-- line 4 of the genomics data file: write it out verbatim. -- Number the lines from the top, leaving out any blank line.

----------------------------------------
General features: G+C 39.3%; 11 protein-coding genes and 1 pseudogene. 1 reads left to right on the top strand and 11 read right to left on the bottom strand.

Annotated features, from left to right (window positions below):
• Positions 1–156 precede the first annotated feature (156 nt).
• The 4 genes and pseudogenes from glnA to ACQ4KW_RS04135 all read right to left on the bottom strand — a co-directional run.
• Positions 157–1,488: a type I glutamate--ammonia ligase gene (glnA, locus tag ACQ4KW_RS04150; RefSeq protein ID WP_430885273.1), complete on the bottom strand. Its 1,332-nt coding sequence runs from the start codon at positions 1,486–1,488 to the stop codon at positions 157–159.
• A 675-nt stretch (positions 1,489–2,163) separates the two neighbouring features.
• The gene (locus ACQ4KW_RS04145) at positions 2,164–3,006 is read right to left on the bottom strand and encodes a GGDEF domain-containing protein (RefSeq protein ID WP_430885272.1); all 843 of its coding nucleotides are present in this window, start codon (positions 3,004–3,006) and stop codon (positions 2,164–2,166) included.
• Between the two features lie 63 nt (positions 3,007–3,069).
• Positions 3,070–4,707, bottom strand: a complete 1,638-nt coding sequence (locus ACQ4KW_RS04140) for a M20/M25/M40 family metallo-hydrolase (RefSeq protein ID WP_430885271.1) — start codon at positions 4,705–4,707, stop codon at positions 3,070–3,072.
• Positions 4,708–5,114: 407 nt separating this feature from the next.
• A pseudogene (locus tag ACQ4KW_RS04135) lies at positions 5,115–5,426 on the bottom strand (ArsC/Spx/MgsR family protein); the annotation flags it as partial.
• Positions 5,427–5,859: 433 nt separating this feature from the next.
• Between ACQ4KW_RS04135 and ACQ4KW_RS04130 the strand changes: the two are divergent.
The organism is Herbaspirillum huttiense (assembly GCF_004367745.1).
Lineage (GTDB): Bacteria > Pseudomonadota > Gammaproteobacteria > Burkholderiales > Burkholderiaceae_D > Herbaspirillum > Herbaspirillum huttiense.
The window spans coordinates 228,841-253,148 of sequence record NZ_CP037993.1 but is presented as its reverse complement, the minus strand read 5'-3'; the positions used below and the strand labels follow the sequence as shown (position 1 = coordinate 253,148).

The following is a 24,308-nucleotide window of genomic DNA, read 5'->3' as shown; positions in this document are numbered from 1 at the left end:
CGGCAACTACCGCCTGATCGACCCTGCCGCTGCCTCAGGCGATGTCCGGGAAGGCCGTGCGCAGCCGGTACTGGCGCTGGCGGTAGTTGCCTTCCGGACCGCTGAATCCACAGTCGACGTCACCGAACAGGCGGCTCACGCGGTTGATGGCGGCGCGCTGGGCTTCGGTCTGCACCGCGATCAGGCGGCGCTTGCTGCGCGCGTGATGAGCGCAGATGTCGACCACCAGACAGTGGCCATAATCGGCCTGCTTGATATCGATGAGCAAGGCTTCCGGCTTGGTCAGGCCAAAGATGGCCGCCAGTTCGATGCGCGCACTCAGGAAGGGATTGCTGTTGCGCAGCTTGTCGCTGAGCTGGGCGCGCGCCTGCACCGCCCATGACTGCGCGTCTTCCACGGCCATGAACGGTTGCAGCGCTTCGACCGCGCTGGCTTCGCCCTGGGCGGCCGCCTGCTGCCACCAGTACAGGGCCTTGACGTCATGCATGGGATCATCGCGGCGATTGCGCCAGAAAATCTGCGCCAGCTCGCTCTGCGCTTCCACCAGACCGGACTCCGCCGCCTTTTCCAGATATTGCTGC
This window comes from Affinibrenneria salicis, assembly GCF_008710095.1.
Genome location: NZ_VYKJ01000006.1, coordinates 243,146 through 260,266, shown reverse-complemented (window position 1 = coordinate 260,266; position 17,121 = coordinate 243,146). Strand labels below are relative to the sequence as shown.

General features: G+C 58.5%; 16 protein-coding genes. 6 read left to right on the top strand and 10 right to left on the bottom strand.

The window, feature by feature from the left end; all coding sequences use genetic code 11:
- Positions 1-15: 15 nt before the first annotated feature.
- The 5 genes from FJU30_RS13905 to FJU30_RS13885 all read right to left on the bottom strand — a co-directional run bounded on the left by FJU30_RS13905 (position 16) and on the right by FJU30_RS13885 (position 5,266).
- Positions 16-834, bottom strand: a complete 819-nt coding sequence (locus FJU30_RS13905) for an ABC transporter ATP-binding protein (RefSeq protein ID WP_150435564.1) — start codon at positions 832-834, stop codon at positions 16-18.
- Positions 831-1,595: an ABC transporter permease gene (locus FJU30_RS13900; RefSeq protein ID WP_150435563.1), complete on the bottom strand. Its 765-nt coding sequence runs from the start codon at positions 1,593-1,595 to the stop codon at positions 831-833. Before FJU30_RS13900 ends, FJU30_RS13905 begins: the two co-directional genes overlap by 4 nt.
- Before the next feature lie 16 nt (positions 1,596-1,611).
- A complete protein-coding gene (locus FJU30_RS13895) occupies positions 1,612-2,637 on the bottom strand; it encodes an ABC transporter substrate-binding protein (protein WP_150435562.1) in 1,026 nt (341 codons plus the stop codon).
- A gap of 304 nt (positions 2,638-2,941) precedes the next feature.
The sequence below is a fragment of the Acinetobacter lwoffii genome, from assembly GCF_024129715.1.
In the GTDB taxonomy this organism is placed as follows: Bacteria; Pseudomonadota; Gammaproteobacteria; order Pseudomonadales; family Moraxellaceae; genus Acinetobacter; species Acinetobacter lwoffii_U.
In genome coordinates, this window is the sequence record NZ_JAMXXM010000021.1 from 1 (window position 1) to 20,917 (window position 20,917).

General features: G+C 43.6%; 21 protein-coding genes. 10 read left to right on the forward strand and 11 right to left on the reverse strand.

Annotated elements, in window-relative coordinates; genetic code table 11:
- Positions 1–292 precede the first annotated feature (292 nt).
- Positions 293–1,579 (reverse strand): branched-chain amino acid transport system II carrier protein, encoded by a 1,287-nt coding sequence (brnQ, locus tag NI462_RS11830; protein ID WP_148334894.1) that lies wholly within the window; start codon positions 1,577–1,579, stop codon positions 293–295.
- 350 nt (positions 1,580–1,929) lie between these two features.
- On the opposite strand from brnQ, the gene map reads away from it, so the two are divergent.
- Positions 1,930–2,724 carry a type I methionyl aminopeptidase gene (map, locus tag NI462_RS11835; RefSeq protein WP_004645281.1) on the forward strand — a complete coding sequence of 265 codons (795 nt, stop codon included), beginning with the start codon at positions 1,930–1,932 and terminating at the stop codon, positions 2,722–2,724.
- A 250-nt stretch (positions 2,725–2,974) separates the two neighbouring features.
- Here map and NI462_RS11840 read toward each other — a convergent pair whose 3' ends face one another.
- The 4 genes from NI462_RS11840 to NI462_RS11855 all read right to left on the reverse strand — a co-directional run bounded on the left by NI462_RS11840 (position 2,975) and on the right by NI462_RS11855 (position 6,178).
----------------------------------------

• The 4 genes and pseudogenes from glnA to ACQ4KW_RS04135 all read right to left on the bottom strand — a co-directional run.